In 1947, then Msgr. Fulton J. Sheen likened such a utilitarian calculus to Hitler’s earlier justification for the bombing of Holland. True, by 1947, Sheen was not alone in his outrage and the bombing of Hiroshima and Nagasaki had indeed become “the most controversial decision.” Several years later, the Oxford Catholic philosopher Elizabeth Anscombe famously protested the university’s decision to grant Truman an honorary degree. Truman stood by his decision for the rest of his life, yet was deeply troubled by the loss of civilian life in the bombings. This response is, on the one hand, understandable, yet also curious: had not civilian casualties long been accepted as simply part of the nature of modern war? Had not the “conventional” firebombing of Tokyo killed more than the two atomic bombs combined? Perhaps Hiroshima and Nagasaki were simply a powerful symbol or synecdoche for all that had gone before, a transformation that could only be appreciated after the heat of the battle and the single-minded focus on victory had subsided.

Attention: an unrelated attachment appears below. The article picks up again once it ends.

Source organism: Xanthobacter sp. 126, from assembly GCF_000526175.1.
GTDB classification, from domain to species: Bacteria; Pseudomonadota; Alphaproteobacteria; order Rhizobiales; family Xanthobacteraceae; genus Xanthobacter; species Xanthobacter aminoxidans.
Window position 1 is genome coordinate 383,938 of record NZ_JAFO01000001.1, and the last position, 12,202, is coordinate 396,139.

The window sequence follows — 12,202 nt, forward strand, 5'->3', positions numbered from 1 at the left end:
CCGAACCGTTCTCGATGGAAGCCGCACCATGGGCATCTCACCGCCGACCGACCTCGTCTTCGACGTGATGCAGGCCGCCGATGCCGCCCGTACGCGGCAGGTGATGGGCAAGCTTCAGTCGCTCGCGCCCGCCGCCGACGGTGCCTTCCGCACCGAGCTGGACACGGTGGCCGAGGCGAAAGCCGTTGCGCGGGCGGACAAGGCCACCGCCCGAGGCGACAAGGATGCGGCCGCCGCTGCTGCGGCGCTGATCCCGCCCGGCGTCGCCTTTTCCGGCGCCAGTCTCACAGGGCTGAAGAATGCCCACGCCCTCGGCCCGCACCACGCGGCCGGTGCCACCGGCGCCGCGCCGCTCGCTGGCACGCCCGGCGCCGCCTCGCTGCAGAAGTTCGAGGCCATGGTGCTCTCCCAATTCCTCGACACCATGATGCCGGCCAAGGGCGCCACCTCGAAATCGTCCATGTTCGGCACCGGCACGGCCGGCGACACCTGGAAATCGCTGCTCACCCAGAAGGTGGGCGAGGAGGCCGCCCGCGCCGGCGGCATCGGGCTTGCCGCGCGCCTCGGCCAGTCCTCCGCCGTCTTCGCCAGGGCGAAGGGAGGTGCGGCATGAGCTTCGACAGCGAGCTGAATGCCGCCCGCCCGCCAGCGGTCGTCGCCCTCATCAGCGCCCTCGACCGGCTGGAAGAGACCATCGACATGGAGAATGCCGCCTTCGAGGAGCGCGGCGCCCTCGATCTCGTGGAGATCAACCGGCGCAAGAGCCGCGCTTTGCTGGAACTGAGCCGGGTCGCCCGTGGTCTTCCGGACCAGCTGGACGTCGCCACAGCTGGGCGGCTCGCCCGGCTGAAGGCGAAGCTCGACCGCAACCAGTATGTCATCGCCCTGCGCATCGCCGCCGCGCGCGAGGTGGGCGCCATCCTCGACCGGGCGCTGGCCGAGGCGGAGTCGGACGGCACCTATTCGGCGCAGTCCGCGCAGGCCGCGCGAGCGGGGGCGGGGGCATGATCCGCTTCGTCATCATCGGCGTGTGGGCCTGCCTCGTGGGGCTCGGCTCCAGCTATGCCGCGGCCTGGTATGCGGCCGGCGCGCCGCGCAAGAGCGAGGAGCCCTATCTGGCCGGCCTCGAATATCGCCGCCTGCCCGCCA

Catholic theologians needed no such hindsight. In 1944, John C. Ford, S.J., published an article, “The Morality of Obliteration Bombing,” in the Jesuit journal Theological Studies. Ford assesses Allied policy with respect to the bombing of enemy cities and judges it nearly impossible to reconcile with traditional Catholic teaching on the taking of innocent life, understood as the lives of non-combatants. His argument is subtle and multi-facetted, much broader than a simple exercise in technical theology. He begins with the words of Allied leaders themselves and notes a dramatic change: in 1940, Churchill condemned the German bombing of civilians as an “odious form of warfare”; by 1942, England had adopted the policy as their own and Churchill would go on to vow that there are “no lengths to violence to which we will not go.”
What was unthinkable had become thinkable and doable. The bombing continued even when evidence suggested that it was not significantly undermining the industrial capacity of Germany to make war. Once adopted, the practice found its rationale in revenge and the infliction of maximum human suffering. Allied leaders felt no need for moral or theological justification for their actions.